The Obama administration has worked hard to strengthen public-school teaching—a $400 billion-plus workforce, and perhaps the single strongest lever in schools for raising student achievement. But just after Thanksgiving, the president signed a major new education law that largely abandoned the cornerstone of his teacher agenda: pressing states and school districts to take more seriously the task of identifying who in the profession was doing a good job, and who wasn’t.
Two powerful forces at opposite ends of the political spectrum had attacked the president’s strategy—teacher unions wanting to end the new scrutiny of their members and Tea Party members targeting the Obama plan as part of a larger anti-Washington campaign. As a result, the new Every Student Succeeds Act terminates the Obama administration’s incentives for states and school districts to introduce tougher teacher-evaluation systems. And the law effectively bans the U.S. Secretary of Education from promoting teacher-performance measurements in the future.
The teacher unions have dismissed the Obama strategy as ineffective, as more hurtful than helpful to the teaching profession. But over three dozen states have embraced more meaningful teacher-measurement systems under the Obama incentives, combining features like clearer performance standards, multiple classroom observations, student-achievement results and, increasingly, student surveys. And state and local studies, teacher surveys, and other evidence reveals that many of the new systems have been much more beneficial than the union narrative would suggest.Before the Obama administration stepped in, the standard evaluation for the nation’s 3 million teachers was a cursory classroom check-in once a year by principals focused on quiet students and clean whiteboards—exercises that didn’t focus directly on the quality of instruction, much less student learning.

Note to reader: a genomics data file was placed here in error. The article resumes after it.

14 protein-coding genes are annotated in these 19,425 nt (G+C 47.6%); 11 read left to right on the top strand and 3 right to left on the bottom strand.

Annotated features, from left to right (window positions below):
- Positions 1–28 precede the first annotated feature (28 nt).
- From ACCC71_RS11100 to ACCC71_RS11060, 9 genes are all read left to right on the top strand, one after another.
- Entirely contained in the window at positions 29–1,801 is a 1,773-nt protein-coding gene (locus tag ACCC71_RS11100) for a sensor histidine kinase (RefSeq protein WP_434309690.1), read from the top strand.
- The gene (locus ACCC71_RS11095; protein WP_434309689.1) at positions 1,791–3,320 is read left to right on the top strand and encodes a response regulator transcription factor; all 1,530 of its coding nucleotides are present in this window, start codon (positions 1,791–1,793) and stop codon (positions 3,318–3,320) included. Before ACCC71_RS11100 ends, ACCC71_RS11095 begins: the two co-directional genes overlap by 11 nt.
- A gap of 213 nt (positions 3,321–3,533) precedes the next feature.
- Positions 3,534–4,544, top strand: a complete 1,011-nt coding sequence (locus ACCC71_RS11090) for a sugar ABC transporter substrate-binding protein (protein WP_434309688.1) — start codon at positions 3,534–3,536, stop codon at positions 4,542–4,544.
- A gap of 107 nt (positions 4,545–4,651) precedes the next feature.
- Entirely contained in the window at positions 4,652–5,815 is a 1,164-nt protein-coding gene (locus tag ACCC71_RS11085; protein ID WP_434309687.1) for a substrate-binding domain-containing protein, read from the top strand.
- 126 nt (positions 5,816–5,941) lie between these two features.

Now, the picture is more promising. A growing body of research and dozens of interviews with policymakers, experts, and others suggest that the new, more comprehensive evaluation systems have strengthened many school districts’ focus on instructional quality. They’ve forced principals to prioritize classrooms over bus schedules and lunch menus and sparked conversations in school buildings about effective teaching that often simply didn’t happen in the past.
New information flowing from the improved evaluation designs seems to be helping education leaders make smarter staffing decisions. Prior to the Obama push, there wasn’t a single state that required school districts to weigh teaching performance—and not just years of service—in granting teacher tenure and the substantial job protections it provides. Now, with more dependable ratings in place, nearly two dozen states do so, the National Council on Teacher Quality reports. The District of Columbia’s school system uses the results from its new evaluation system to identify teacher-training institutions that produce the city’s highest-rated teachers and is prioritizing those providers in its recruitment of new teachers.
And school districts increasingly are going beyond identifying leaders and laggards, using evaluation results to help teachers improve their performance. In one example, the Brown University researchers John Tyler and John Papay have partnered with the Tennessee Department of Education to craft a program that matches teachers who do well on components of the state’s new teacher-evaluation systems with colleagues who struggle.
In an experiment, teachers in schools where the peer partnerships were introduced were more supportive of tougher teacher evaluations than in schools that didn’t get the program, and the partnership schools turned in higher student test scores in subsequent years.